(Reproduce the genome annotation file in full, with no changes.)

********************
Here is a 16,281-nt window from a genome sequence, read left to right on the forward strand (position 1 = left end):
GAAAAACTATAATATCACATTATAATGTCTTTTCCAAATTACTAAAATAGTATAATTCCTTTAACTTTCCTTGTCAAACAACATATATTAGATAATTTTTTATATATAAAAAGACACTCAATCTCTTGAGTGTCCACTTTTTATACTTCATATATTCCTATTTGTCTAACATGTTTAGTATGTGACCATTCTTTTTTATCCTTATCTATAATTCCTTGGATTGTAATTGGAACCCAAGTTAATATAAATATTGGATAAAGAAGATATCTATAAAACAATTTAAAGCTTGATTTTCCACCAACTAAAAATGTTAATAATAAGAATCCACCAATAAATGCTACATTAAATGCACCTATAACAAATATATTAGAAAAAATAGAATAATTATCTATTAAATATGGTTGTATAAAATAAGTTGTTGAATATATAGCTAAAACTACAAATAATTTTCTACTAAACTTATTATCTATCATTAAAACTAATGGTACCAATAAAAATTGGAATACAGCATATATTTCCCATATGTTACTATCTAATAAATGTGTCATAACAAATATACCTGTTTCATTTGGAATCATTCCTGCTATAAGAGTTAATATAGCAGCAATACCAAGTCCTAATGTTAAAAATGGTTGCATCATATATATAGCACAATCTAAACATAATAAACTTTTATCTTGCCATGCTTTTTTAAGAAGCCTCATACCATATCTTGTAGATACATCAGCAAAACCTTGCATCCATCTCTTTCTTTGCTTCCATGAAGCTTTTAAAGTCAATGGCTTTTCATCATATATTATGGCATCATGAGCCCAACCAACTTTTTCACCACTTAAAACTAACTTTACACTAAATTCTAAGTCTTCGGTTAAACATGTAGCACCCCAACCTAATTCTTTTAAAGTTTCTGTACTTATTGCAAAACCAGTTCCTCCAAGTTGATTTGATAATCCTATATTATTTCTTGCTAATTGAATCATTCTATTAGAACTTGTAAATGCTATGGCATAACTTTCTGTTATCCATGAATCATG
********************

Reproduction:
Here is a 16,281-nt window from a genome sequence, read left to right on the forward strand (position 1 = left end):
GAAAAACTATAATATCACATTATAATGTCTTTTCCAAATTACTAAAATAGTATAATTCCTTTAACTTTCCTTGTCAAACAACATATATTAGATAATTTTTTATATATAAAAAGACACTCAATCTCTTGAGTGTCCACTTTTTATACTTCATATATTCCTATTTGTCTAACATGTTTAGTATGTGACCATTCTTTTTTATCCTTATCTATAATTCCTTGGATTGTAATTGGAACCCAAGTTAATATAAATATTGGATAAAGAAGATATCTATAAAACAATTTAAAGCTTGATTTTCCACCAACTAAAAATGTTAATAATAAGAATCCACCAATAAATGCTACATTAAATGCACCTATAACAAATATATTAGAAAAAATAGAATAATTATCTATTAAATATGGTTGTATAAAATAAGTTGTTGAATATATAGCTAAAACTACAAATAATTTTCTACTAAACTTATTATCTATCATTAAAACTAATGGTACCAATAAAAATTGGAATACAGCATATATTTCCCATATGTTACTATCTAATAAATGTGTCATAACAAATATACCTGTTTCATTTGGAATCATTCCTGCTATAAGAGTTAATATAGCAGCAATACCAAGTCCTAATGTTAAAAATGGTTGCATCATATATATAGCACAATCTAAACATAATAAACTTTTATCTTGCCATGCTTTTTTAAGAAGCCTCATACCATATCTTGTAGATACATCAGCAAAACCTTGCATCCATCTCTTTCTTTGCTTCCATGAAGCTTTTAAAGTCAATGGCTTTTCATCATATATTATGGCATCATGAGCCCAACCAACTTTTTCACCACTTAAAACTAACTTTACACTAAATTCTAAGTCTTCGGTTAAACATGTAGCACCCCAACCTAATTCTTTTAAAGTTTCTGTACTTATTGCAAAACCAGTTCCTCCAAGTTGATTTGATAATCCTATATTATTTCTTGCTAATTGAATCATTCTATTAGAACTTGTAAATGCTATGGCATAACTTTCTGTTATCCATGAATCATG